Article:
Combine him with Green, the running back trio of Jeremy Hill, Giovani Bernard and rookie Joe Mixon, Eifert at tight end and Brandon LaFell and Tyler Boyd providing more depth/talent at wide receiver and there are no excuses for Dalton this year when it comes to weapons. Assuming all of those guys are healthy — Eifert is a question mark and Ross is dealing with some injuries even coming into the NFL — the Bengals did a really nice job reloading on offense and if the offensive line can protect Dalton, this could be a sneaky dangerous unit.


Municipal Court Judge Dwane Mallory took Adam Jones’ apologies into consideration when he sentenced him to time already served — two days — after he pleaded guilty to a misdemeanor charge of obstructing official business. AP Photo/John Minchillo

CINCINNATI — Bengals cornerback Adam Jones pleaded guilty Tuesday to a single misdemeanor charge from an altercation earlier this year after two other charges were dropped as part of a plea agreement.

Jones was arrested at a hotel in downtown Cincinnati in January after he allegedly pushed a security guard, poked him in the eye and refused to comply with law enforcement officers. He faced misdemeanor charges of assault, disorderly conduct and obstructing official business, and a felony count of harassment with a bodily substance.

Municipal Court Judge Dwane Mallory dismissed misdemeanor counts of assault and disorderly conduct at the prosecutor’s request. He sentenced Jones to time already served — two days — on the obstructing official business count. The Hamilton County prosecutor earlier dismissed the felony count, which had alleged that Jones spit on a jail nurse.

I’d like to apologize for my actions that night, to the police officer; that is not an example of me or how I want my kids to see me. I truly apologize for what I did, for my actions. I’m trying to get better every day.

Adam “Pacman” Jones’ apology in court

“There was no evidence of what was officially reported — assault, head-butting, any of that,” said Jones’ agent, Peter Schaffer, who said that Jones’ tone with the officer on the scene largely led to his arrest.

“He realizes he probably just could’ve handled himself better that night. Even though he was in the right, just be calm and let the system play itself out. That’s what it comes down to, he was probably justified, but he probably could’ve handled himself better.”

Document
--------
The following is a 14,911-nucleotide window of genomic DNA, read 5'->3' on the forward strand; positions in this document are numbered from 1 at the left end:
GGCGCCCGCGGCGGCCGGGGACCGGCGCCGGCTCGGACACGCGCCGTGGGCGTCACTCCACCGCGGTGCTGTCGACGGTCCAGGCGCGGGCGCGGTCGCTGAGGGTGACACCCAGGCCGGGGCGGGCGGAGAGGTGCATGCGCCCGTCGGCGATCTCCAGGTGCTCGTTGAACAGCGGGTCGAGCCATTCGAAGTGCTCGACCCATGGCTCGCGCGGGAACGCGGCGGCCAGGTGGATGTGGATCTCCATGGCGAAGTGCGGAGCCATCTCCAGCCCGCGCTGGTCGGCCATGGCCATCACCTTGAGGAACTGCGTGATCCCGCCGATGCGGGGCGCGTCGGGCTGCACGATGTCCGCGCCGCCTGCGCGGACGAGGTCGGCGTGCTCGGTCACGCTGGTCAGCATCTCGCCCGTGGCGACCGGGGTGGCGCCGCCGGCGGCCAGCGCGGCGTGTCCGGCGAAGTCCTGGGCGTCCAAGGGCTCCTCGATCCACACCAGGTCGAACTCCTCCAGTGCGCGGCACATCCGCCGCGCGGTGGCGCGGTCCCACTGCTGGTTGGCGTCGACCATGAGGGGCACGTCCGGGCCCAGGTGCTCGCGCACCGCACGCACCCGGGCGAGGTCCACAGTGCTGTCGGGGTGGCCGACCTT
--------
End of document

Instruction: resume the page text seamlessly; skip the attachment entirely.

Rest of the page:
Jones, 33, apologized in court Tuesday for his behavior and specifically to a Cincinnati police officer to whom he made profane comments after his arrest.

A video released by the Cincinnati police showed Jones cursing at the officer while in the back of a police car and telling him “I hope you die tomorrow.”

“I’d like to apologize for my actions that night, to the police officer; that is not an example of me or how I want my kids to see me,” Jones said in court on Tuesday. “I truly apologize for what I did, for my actions. I’m trying to get better every day.”

The judge cited Jones’ apologies among a “multitude of factors” for his sentence.

“I don’t take into account celebrity,” the judge told The Associated Press. “I have 99 percent non-celebrities in my court.”

Jones, who is currently undergoing anger-management classes, is still subject to potential NFL discipline.

“We have been monitoring developments in this matter, which continues to be reviewed under the personal conduct policy,” NFL spokesman Brian McCarthy said via email. “We have no timetable on any potential discipline.”

Bengals owner Mike Brown came out in public support of Jones, giving a long statement to reporters at the owners meetings about his decision to stand behind him.

“He knows full well what he has done to himself,” Brown told and the Cincinnati Enquirer as part of his statement.”He regrets it. But it’s been made into a public issue, and maybe I am overly tolerant. If so, so be it.”